Hello! My name is Dara, and I am from Charlotte, NC. I enjoy hiking, scuba diving, and generally being around nature. When I was 6, I experienced one of the most traumatic experiences of my life. During a normal family vacation to the beach, I was swept out to sea by a riptide and went missing for several hours. I was found unconscious a mile and a half down the beach. As a way to cope with this incident, I started researching.
Coral reefs all over the world are being destroyed and bleached rapidly. In the summer of 2015, I volunteered for the Coral Restoration Foundation. When I was at the reef, I was shocked. I never expected to see the reefs so desolate, with bleached corals and highly decreased biodiversity. Coral reefs are harmed by a number of factors, including bad fishing practices like dynamite and cyanide fishing and by ocean pollution, global warming, and ocean acidification. Reefs are crucial to our global ecosystem. They cover only 2% of our Earth’s surface, yet are home to 25% of all marine species. We’ve already lost 27% of the world’s reefs, and 58% percent of remaining reefs are threatened by human activity. Over 450 million people depend on these reefs for food and income. We do not have to stand by and watch our reefs and ocean life be destroyed by careless human activity. Our plan is to advocate for safe fishing practices by petitioning fishing companies and to educate people about the human waste that destroys our reefs. We’re looking for people to help lead our cause. Are you interested?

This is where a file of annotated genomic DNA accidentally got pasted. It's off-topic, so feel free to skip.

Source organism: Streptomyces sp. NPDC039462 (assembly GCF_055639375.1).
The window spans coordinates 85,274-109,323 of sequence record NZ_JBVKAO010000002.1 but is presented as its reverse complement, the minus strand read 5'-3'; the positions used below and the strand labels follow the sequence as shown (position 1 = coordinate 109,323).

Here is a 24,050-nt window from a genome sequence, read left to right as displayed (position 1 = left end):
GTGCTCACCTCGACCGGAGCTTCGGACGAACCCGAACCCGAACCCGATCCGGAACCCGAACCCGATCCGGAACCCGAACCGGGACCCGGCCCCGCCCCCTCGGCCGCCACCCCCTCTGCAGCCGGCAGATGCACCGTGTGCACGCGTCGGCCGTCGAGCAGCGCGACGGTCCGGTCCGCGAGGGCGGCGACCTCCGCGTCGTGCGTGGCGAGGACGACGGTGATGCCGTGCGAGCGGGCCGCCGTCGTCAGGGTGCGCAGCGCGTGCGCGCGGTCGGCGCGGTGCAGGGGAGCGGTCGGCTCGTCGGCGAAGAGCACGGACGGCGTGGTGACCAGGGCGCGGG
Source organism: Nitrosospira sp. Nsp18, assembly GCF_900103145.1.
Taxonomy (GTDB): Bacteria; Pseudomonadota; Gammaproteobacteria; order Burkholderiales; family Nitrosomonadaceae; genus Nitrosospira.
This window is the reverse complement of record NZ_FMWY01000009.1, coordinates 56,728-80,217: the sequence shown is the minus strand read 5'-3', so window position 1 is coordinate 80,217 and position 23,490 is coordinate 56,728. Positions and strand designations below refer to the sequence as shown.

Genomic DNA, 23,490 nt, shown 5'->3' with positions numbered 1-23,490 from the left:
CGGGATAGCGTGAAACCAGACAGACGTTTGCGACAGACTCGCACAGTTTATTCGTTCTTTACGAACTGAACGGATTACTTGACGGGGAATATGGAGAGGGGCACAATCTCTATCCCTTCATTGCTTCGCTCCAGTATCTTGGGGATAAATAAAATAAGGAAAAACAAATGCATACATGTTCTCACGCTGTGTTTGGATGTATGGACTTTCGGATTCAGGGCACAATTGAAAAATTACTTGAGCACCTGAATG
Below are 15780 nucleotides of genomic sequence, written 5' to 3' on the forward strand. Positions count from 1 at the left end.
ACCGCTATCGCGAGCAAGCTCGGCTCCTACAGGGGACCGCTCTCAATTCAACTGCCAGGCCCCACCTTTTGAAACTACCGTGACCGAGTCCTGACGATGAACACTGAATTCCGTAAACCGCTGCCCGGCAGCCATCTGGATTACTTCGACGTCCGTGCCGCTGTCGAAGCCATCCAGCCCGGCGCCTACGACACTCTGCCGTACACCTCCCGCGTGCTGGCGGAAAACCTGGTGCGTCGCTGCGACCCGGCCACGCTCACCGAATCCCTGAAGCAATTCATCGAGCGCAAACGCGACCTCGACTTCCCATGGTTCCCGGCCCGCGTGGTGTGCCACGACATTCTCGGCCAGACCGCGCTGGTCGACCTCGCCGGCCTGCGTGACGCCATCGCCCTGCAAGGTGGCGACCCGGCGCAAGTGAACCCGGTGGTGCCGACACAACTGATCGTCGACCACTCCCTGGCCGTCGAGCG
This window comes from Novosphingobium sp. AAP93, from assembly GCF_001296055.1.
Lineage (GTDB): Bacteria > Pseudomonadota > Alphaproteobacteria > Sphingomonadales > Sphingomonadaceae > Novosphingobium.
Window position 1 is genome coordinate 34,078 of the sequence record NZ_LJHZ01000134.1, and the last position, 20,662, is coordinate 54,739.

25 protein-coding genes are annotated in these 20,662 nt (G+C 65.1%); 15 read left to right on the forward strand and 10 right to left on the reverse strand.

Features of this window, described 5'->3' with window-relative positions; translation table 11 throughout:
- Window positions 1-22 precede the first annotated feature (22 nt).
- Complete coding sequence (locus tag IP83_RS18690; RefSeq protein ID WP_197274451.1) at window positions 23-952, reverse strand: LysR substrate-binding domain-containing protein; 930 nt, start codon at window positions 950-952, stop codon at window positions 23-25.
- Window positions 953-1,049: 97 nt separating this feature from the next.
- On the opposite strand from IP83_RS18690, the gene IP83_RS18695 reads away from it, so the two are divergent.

This blog post is authored by Dara Abrecht. It is a part of a series of campaign and blog posts written by our incredible Global Scholars during the summer 2016 program. If you’re a high schooler interested in studying international relations in D.C for summer 2017, you can look into the Global Scholar program here. Applications open soon! If you’re a college student interested in our programs, we also offer a similar online version called Global Leader, held in the Fall. More information can be found here.